Professor James Wilson wondered about all the money spent in the Provost's sector. Professor Schwartz stated that the Provost's Office is the entire instructional component and student services. Professor Wilson asked if that was all administrative expenses. Dr. Schwartz indicated that it was not the colleges.
Interim Provost McLoughlin commented that the Library, Computer Services, and the Graduate College is included in the Provost's sector. Anything that is not broken out is included. The Colleges were broken out but the Provost's Office includes the Graduate School, the Library, (IS&T is technology so that is separated out), it includes all of the Student Services and the Student Affairs section. The cut for the Colleges was not across the board because some Colleges were doing better with enrollment and so we went back to the principle where we were going to try as well as we could not to reduce our ability to bring in enrollment, tuition, and subsidy. Those Colleges that have had a history of doing better with enrollment, tuition, and subsidy income and that were being efficient at using their resources to accomplish that, were given less of a reduction.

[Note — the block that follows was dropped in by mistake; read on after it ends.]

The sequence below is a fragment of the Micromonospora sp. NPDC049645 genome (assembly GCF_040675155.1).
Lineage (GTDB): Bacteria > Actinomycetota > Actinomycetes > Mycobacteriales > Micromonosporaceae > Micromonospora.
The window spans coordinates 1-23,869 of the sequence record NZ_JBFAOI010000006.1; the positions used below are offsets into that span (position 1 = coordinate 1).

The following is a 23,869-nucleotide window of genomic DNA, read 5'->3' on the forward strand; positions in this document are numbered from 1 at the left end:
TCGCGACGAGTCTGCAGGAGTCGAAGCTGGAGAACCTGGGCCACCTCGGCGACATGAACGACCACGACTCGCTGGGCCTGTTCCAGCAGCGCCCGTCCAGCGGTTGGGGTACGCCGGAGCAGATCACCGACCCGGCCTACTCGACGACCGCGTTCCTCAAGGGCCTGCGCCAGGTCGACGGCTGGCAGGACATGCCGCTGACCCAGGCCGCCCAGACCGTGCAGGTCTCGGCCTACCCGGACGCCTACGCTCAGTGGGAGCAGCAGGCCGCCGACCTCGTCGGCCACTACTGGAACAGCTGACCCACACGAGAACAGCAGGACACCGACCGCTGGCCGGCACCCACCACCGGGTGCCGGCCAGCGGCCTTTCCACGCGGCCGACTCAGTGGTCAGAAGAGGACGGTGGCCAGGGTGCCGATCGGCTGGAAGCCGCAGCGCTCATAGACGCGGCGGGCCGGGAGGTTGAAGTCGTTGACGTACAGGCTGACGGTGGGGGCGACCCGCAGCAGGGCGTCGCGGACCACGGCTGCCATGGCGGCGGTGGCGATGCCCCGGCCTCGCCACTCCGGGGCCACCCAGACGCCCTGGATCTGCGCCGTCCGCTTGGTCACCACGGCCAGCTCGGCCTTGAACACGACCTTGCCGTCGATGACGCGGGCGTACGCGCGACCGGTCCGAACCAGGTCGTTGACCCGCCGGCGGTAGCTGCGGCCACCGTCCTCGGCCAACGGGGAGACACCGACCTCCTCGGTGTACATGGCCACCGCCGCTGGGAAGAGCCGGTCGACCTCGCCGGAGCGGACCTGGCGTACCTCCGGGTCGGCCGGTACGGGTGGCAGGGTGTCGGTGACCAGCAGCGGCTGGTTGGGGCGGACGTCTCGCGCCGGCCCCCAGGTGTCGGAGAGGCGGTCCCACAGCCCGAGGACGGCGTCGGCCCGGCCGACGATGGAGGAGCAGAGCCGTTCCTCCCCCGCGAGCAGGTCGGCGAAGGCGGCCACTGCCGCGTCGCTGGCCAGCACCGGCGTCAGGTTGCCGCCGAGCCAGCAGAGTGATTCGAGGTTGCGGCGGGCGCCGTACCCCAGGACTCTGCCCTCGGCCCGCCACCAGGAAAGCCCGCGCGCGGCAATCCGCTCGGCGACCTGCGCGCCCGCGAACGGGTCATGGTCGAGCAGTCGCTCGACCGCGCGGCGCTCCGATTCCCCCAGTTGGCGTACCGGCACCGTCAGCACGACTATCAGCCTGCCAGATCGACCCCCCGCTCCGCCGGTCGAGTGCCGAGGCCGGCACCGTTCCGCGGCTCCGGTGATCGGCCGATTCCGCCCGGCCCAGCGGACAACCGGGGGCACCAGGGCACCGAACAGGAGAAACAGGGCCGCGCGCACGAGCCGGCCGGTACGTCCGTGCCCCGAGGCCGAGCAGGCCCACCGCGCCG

Professor Misra asked Provost McLoughlin if, as a result of the cuts, it would be possible to tell how many credit hours are likely to be lost. Dr. McLoughlin responded that the figure that was accomplished this year was with a diminished number of faculty and staff for the instructional program. It would be possible to accomplish what we accomplished this year because we had vacant positions. However, as Professor Schwartz indicated, we are estimating a two percent drop in enrollment next year. So, if Professor Misra is asking what we are predicting and budgeting for, it is two percent down. We have also looked at the part-time instructional budget. This year we spent $8.4 million; next year it will be approximately $7.7 million. The Deans are confident that through some efficiency measures they have put into place, they can accomplish their goals. We have really tightened the belt to try to pull off this budget reduction. What this does accomplish that we didn't have this past year, is that whatever is being allocated to our permanent funds, they are not dependant at all on vacancy savings. We are going into 2002 with only two obligations on vacancy savings. All of the Deans have their part-time instructional budgets on a permanent basis -- all of their faculty and staff positions on a permanent base. If there is vacancy savings or any discretionary funds, it can be shared among the Colleges and units.